Fast forward to a couple of years ago and I thought, “I keep saying I’ve really written this ebook for managers, but if you can imagine it from your perspective as a creative then you’ll get a lot out of it.” I thought that wasn’t good enough, I need to write this for the creatives. So I came up with Motivation for Creative People, I went back and looked at the material again afresh in order to turn it into a full length book.

That’s a slightly long answer, it’s been a long gestation for this book.

Jarie:   Sometimes those things happen. You get an idea and you put some stuff out there on the blog and lo and behold people are like, “We really like what you’re doing, why don’t you write a book?” I’m sure that happens to a lot of people.

Some of the things that I think are really great about this, which is a lot different than the Resilience book, is that you go through all the different types of motivation, the intrinsic, extrinsic, the personal motivations and social motivations. What I think is the best analogy and for me the thing that pulls it all together was on the front cover there’s this pinwheel that has these different colors. Can you explain a little bit about what the pinwheel analogy means for what you’re doing?

Mark:   Sure. There are basically two different axis, four different types of motivation. I’ve already talked about the intrinsic and extrinsic, that’s doing it for love and doing it for rewards. On the other axis you have your own personal values, your personal motivation of what drives you as an individual, versus social motivation, which is the influences from around you.

The short answer is to have a successful creative career you need to have all four. You need to be something you enjoy that is aligned with your own values, but also earns you sufficient rewards to keep going and you’re surrounded by people who give you enough encouragement, support, challenge, and competition to really help you take things through.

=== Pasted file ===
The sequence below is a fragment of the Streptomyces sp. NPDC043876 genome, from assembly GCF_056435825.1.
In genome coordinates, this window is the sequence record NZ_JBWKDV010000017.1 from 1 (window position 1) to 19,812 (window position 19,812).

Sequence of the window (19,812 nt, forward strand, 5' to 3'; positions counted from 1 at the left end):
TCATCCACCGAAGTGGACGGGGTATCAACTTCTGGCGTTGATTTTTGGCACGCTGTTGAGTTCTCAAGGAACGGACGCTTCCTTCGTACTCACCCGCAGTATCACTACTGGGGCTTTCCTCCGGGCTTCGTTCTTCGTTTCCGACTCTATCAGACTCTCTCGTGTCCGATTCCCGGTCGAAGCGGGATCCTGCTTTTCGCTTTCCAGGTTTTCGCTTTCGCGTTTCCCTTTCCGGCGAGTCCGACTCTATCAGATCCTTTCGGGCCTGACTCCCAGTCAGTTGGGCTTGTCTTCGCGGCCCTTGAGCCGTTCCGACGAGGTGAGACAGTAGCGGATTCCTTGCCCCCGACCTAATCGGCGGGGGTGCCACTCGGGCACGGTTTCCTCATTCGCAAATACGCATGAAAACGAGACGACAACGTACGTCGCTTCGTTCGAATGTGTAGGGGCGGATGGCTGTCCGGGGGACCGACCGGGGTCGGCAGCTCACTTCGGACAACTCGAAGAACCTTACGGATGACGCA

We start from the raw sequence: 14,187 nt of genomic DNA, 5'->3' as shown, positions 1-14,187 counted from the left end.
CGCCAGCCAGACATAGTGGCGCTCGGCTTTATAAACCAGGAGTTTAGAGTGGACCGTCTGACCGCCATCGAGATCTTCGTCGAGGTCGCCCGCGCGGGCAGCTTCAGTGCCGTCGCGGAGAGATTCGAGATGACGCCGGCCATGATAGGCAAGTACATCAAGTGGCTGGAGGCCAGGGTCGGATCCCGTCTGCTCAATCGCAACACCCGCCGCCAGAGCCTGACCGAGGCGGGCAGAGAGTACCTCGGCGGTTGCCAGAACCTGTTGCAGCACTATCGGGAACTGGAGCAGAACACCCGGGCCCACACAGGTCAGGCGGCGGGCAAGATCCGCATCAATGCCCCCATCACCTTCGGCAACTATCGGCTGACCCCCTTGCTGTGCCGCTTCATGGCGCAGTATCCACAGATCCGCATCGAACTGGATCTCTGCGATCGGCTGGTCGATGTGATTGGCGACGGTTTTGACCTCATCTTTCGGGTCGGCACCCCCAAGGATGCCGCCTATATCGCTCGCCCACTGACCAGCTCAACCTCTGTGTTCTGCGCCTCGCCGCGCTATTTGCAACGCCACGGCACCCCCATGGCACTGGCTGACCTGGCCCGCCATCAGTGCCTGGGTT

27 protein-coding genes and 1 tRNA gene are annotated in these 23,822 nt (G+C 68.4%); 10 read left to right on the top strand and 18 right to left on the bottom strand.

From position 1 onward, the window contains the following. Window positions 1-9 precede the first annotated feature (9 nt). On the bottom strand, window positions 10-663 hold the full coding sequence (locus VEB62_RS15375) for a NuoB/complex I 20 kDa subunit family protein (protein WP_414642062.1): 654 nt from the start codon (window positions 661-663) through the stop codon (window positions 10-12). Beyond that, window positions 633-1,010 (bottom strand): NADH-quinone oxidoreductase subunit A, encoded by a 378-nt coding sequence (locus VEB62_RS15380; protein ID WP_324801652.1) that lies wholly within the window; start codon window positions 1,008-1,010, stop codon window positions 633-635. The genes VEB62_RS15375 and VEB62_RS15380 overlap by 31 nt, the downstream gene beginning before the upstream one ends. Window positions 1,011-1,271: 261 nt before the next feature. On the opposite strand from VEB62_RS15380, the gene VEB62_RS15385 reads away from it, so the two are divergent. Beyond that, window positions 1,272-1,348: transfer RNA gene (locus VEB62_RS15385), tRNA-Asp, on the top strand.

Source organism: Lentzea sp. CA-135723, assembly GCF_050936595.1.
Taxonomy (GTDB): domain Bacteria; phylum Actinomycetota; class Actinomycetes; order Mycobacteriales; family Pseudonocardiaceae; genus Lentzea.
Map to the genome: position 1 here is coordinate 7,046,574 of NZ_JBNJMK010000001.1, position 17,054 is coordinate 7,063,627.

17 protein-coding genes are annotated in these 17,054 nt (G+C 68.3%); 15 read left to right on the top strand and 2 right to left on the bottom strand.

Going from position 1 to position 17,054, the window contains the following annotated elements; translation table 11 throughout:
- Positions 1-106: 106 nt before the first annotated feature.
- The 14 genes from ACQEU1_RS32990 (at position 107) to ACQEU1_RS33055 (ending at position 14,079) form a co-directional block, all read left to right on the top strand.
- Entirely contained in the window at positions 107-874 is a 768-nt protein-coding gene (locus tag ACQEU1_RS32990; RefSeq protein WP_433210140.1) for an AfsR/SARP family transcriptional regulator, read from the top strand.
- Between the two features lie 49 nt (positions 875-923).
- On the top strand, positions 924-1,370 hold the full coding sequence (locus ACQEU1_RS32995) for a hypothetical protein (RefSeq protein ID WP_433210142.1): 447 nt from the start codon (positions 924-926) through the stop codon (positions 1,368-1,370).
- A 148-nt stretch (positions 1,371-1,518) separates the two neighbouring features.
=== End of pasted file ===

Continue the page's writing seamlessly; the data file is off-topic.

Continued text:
I went to my designer, Irene Hoffman, who is amazing and did the design for both of my books, and I said to, “I have this really complicated idea and I want you to express it in a single image. It’s about the relationship between these four different types of motivation. It could be a compass, but I’d rather it wasn’t because that’s a little bit boring.” She went away and she came back with the pinwheel. As soon as I saw it I said, “That’s it, you’ve nailed it.”

I guess I can take credit for the brief, but Irene actually came up with the concept. One of the things about a really nice concept like this is you can immediately start to see all of the implications of it.

When I thought about the pinwheel I thought it’s not just about aligning these four elements, but it’s about how they interact together. When the pinwheel spins then of course all of the colors blend together. That’s why we have a pinwheel, because we want it to spin because it looks nice.

Another aspect of it, the pinwheel spins when you blow on it so it’s your own breath, your own effort, or it could blow when it’s caught by the bigger breeze. I think that’s another nice metaphor for inspiration or any great project. Sometimes you feel like “I’m having to pull myself up by the bootstraps here,” but other times you really do feel like you’ve tapped into something bigger than yourself.